IRU gathered representatives from EU28 countries to call on the Brexit negotiators to pay urgent attention to road transport sector-specific issues.
The UK is the EU’s second biggest trading partner and the EU is the UK’s most important partner to trade with. In 2016, eight million freight units were transported between the UK and the EU27 mainly by road. Any changes to this deep integration between the EU and the UK will have an adverse impact on goods and passenger operations in the EU and/or the UK, as well as on the European economy in general.
As UK and EU negotiators have recently initiated discussions on their future relationships, IRU has been engaging at an event on May 23 with officials of EU28 countries to share its concerns regarding the post-Brexit framework. IRU highlighted the importance of keeping road transport operations between the UK and EU27 as seamless as possible both from the market access and the customs point of view.
In the case of the UK leaving the customs union, IRU urged the UK and EU to take steps to minimise disruption. Therefore, the UK should remain a member of the New Computerised Transit System (NCTS) and use other trade facilitation systems such as TIR. Moreover, for businesses and citizens, there should be no increase of border controls for entry and exit to and from the UK of coaches carrying groups of tourists.
Access to the profession and access to the market were other issues debated during the event. Currently, a transport company registered in the EU can operate in any of its 28 countries if it meets the following criteria: appropriate financial standing; proven professional competence; good repute within the industry and effective and stable establishment in the EU. Post-Brexit, IRU considers sufficient for a road transport operator to be established in the EU or in the UK to conduct international road transport operations whilst respecting the other three above mentioned criteria.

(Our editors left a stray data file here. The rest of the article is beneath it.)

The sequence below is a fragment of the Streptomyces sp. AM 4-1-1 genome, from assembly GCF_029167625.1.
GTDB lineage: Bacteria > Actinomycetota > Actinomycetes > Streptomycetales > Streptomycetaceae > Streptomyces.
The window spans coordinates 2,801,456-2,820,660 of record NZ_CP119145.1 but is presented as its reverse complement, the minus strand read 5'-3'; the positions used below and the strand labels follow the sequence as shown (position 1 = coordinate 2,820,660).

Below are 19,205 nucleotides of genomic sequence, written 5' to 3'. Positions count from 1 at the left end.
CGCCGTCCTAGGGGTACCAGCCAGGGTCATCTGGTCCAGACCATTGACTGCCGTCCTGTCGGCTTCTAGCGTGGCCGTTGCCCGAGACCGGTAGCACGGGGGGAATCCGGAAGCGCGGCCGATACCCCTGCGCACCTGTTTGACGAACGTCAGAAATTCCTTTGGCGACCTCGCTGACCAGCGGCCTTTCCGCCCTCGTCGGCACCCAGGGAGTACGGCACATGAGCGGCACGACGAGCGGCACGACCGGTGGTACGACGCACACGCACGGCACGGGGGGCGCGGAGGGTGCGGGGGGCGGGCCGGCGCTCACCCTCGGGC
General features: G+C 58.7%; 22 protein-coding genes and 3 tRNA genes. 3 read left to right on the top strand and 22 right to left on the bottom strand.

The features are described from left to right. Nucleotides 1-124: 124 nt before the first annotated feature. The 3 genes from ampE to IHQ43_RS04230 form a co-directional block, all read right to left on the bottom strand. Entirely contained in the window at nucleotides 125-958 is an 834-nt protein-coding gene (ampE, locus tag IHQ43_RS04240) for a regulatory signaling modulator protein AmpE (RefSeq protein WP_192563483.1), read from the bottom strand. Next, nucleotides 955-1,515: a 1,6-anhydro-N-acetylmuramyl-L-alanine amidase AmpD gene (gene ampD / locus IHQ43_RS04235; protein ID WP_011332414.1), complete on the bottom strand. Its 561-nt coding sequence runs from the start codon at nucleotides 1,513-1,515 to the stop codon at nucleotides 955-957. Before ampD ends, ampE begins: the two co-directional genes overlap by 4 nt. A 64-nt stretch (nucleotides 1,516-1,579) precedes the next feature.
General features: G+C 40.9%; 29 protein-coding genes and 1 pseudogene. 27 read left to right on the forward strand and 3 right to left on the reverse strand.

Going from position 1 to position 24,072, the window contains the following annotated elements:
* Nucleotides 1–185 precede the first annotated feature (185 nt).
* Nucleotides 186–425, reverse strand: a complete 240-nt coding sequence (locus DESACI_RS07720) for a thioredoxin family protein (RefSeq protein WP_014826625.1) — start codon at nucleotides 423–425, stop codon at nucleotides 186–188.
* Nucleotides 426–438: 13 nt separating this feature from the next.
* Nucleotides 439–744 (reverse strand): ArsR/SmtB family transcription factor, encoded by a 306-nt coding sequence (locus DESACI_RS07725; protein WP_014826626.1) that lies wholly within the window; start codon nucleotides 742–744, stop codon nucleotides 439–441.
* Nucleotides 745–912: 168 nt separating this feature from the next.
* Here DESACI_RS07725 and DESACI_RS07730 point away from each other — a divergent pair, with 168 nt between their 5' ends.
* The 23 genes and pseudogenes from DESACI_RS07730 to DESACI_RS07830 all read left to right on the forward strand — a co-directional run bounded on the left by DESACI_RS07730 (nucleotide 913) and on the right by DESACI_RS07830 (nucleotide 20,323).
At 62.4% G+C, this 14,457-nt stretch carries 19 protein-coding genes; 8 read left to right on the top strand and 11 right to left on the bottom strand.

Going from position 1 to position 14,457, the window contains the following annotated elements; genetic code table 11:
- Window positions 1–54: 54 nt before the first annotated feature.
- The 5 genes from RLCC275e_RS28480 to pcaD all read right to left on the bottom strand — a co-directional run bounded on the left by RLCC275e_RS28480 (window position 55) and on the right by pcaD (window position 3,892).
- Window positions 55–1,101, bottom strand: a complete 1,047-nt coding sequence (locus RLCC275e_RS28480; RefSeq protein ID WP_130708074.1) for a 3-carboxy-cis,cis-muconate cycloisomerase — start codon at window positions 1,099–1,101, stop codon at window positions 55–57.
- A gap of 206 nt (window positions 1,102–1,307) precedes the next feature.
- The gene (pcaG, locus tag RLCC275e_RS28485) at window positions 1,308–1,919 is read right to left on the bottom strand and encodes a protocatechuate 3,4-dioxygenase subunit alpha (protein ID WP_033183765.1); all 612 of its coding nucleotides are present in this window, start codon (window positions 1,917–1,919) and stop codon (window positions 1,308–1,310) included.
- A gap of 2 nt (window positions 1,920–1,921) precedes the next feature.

Participants also agreed on the importance of mutual recognition of driving licenses and other certificates post Brexit. IRU warmly welcomes the fact that the UK ratified the Vienna Convention on Road Traffic from 1968 which supports continued mutual recognition of licences.
Matthias Maedge, who leads IRU’s work in the EU, said: “The road transport industry must have clarity on the post-Brexit framework to support proper business planning. Good customs solutions are key, we cannot afford to have long queues at borders and need to work with NCTS and eTIR to facilitate transit. We hope that with today’s event, we have been able to share our concerns with key stakeholders in Brussels involved in Brexit negotiations“.